I know it’s really hard to know how to price your work as a freelancer. I always talk about how it’s an art and not a science, so you need to gather as many inputs about the client as you can to figure out how much they may be able to pay before you make a proposal.
An obvious example is you may want to charge a big law firm more for a blog post than you would a small startup or a nonprofit. Right?
It’s simply because the big law firm probably won’t blink about paying you an amount that a nonprofit may agonize over. If you ask for the same from both, you may not get the work from both. The nonprofit will go with a cheaper writer, even if you’d actually be willing to do it for the cheaper price.
But the problem comes when the situation isn’t so cut-and-dried. Are there any ways to tell how much money a company might be willing to dispense?
One great thing to do, especially if you write in tech or other industries that tend to get venture funding, is to search for what the company’s funding situation is when you’re in the info-gathering phase of your pricing decision.
Here’s an anecdote to illustrate how useful this can be.
Recently someone referred me to a tech company that wants blog content. The contacts at the company asked for a proposal for several posts a month. They said they are “a small startup.”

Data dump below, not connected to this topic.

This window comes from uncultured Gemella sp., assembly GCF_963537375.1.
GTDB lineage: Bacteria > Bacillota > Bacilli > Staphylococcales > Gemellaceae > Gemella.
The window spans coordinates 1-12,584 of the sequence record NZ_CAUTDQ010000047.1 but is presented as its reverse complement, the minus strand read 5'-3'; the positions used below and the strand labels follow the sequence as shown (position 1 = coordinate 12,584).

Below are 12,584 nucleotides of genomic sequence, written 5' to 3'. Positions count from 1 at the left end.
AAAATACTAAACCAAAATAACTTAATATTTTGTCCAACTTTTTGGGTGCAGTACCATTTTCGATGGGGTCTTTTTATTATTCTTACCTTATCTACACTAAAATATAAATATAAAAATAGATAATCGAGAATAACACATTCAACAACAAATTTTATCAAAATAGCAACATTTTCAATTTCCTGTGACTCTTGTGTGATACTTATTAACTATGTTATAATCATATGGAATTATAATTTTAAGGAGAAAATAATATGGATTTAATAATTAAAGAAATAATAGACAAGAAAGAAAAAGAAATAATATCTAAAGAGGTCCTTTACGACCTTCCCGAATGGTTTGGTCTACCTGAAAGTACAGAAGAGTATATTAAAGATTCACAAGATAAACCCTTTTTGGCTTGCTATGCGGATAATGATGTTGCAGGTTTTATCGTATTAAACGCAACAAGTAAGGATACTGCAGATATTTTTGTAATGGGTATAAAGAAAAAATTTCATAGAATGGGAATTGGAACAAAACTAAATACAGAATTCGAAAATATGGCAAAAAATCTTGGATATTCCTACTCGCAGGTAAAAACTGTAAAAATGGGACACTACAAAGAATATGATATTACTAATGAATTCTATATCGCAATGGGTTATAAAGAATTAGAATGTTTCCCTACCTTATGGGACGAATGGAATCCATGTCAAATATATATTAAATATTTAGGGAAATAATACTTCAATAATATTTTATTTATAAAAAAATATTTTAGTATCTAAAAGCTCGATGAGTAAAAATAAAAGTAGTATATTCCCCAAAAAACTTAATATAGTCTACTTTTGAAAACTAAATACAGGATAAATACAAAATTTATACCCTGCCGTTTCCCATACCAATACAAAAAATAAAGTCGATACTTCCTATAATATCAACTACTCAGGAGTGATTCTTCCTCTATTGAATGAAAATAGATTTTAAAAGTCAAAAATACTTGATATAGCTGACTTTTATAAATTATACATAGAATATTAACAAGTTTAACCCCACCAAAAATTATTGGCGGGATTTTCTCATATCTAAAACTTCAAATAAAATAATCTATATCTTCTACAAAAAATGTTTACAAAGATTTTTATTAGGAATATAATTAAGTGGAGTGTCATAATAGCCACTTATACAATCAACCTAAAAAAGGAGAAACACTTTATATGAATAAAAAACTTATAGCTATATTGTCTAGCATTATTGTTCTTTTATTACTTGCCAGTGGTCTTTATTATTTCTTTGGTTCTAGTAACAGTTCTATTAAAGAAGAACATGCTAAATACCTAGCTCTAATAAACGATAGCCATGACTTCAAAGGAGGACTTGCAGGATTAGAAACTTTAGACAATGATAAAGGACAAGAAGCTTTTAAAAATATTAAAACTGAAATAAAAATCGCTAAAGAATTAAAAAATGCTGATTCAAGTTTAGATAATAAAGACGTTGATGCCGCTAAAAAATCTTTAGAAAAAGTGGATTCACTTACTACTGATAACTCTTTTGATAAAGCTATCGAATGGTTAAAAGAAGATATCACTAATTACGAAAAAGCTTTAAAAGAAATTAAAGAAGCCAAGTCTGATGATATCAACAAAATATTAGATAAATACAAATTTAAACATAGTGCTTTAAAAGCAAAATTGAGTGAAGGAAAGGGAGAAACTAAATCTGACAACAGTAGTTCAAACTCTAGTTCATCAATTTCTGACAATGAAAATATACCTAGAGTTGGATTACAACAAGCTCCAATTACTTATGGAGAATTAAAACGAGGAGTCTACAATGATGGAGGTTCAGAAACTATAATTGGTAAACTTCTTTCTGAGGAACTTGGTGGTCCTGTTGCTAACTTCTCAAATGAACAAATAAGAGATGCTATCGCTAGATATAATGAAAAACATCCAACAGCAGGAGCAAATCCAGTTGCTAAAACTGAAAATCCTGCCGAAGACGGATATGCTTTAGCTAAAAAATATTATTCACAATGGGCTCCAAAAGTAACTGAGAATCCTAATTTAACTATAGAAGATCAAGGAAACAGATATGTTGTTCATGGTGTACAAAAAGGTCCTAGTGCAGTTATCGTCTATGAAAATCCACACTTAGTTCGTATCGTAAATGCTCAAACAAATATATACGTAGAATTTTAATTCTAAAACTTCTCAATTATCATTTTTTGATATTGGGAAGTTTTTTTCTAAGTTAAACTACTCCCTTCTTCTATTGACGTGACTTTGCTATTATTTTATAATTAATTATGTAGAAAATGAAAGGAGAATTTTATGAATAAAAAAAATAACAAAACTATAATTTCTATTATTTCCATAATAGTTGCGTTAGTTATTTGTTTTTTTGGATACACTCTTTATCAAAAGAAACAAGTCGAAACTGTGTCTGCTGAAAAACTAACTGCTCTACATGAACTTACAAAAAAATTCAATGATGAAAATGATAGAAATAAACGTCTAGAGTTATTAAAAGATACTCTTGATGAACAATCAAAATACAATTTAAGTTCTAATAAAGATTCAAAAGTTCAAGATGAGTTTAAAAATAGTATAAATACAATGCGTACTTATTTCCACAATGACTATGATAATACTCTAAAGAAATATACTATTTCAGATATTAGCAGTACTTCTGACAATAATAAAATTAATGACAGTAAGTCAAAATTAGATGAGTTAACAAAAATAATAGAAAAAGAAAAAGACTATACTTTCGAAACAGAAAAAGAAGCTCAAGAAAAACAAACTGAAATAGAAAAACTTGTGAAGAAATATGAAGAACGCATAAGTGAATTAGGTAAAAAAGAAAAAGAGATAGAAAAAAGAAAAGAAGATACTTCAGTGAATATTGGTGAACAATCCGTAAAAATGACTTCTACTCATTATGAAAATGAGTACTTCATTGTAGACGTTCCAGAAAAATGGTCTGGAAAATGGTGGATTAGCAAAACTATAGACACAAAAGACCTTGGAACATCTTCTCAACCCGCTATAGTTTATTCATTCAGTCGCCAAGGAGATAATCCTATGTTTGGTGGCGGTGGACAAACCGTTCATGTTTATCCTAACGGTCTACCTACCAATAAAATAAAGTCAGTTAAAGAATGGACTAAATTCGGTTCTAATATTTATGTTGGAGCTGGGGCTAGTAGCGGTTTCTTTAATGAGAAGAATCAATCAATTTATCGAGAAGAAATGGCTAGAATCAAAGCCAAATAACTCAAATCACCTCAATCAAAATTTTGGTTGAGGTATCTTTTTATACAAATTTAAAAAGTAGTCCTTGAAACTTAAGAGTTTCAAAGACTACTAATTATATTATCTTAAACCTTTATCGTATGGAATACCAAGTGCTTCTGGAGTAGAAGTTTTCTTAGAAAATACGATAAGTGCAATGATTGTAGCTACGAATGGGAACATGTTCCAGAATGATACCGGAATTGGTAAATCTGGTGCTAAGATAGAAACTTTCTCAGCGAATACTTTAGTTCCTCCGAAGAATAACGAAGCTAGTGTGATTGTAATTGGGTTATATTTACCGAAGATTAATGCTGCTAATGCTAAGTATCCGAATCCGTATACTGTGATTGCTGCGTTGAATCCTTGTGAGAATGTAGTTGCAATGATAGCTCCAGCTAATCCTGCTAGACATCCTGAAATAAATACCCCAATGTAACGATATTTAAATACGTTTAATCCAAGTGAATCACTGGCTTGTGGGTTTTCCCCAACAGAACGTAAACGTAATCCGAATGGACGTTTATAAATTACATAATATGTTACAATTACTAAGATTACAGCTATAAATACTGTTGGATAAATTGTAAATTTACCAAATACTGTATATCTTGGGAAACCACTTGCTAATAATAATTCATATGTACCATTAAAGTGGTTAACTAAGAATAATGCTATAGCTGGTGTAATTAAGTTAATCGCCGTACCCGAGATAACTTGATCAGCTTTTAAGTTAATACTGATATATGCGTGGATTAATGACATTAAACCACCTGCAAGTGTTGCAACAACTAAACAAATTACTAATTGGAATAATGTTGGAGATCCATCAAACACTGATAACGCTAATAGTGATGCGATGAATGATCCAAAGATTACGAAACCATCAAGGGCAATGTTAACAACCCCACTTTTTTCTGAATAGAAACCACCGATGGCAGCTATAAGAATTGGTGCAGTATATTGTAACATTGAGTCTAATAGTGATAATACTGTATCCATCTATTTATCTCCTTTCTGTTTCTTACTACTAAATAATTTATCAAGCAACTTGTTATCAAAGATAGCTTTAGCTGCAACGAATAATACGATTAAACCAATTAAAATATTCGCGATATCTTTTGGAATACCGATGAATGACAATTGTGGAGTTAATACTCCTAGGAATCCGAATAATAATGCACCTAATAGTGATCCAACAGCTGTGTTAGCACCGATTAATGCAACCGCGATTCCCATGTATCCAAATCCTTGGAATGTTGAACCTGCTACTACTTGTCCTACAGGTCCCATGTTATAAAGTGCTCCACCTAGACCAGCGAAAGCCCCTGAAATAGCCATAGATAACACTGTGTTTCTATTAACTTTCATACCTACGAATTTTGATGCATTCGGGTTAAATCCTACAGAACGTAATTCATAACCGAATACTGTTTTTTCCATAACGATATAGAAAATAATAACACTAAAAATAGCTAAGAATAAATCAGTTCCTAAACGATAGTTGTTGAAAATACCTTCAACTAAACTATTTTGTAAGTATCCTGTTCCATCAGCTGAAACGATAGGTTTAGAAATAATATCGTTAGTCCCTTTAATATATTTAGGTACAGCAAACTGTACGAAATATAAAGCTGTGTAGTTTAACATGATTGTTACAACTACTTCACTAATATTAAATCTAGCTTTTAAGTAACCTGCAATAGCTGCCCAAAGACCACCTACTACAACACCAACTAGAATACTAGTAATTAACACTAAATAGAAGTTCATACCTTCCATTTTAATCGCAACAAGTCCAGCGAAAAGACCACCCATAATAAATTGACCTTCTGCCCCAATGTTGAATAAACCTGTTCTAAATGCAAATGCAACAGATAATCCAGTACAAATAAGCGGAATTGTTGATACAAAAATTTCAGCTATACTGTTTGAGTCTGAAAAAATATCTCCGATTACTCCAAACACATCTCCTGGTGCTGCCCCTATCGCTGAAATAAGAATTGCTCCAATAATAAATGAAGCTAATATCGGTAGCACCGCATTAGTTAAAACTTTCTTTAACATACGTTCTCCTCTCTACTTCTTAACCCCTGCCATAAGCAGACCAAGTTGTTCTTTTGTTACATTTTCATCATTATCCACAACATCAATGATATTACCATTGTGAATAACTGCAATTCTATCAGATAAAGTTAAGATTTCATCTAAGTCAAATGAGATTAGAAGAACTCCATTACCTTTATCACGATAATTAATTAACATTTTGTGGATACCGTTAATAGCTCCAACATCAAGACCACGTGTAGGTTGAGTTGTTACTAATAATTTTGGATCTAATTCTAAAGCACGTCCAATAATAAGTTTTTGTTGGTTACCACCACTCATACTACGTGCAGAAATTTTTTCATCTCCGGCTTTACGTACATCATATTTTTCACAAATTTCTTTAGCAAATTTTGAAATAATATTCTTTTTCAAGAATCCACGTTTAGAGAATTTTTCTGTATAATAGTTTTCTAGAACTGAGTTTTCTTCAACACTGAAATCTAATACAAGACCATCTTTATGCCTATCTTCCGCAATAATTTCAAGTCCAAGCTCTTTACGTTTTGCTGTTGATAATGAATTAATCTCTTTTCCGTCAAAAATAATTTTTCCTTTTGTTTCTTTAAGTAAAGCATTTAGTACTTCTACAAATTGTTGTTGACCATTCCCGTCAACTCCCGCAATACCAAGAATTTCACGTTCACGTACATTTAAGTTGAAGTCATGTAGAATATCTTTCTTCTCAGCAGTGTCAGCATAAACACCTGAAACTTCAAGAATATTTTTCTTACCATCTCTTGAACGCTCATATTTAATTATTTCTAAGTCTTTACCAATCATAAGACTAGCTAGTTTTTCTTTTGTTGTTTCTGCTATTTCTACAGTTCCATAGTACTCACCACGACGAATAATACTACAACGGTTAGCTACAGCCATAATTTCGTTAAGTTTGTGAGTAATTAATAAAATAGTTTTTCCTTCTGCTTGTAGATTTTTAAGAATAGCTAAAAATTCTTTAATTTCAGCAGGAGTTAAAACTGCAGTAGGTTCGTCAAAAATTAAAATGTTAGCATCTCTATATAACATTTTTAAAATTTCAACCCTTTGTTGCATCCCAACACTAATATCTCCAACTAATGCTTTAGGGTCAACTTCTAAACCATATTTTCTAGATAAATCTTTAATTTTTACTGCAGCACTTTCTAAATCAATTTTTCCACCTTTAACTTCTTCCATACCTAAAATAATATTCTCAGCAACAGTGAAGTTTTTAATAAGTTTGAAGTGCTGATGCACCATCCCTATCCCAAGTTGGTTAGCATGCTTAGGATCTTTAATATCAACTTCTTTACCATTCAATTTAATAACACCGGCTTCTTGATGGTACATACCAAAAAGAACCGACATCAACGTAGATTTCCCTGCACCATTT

That phrasing led me to think they may not pay super well. But then I looked them up and discovered that “small” to them means 90 employees all over the world. And I also discovered via Crunchbase, a great site for looking up startup company info, that they recently got a $15 million round of venture funding.
So now I knew that I was proposing a few blog posts a month to a 90-person company that just received $15M in funding. They are flush wish cash and ready to roll on getting their marketing in order, but they are not extensively staffed so they’re looking to pay freelancers to help.
This helped me see that in this instance, I should NOT lowball this proposal. I should HIGHBALL this offer. (Is “highball” a thing in pricing, or just in bartending?)
That is not to say I should price gouge or propose prices way above what I normally get paid by the average client. I should simply look at pricing on the higher end of my usual range, and do so confidently.
It’s things like this that can sway how you price. Take a moment to dig around and gather as much info as you can so you are not stabbing in the dark. Or so at least you may be able to stab confidently in the dusk.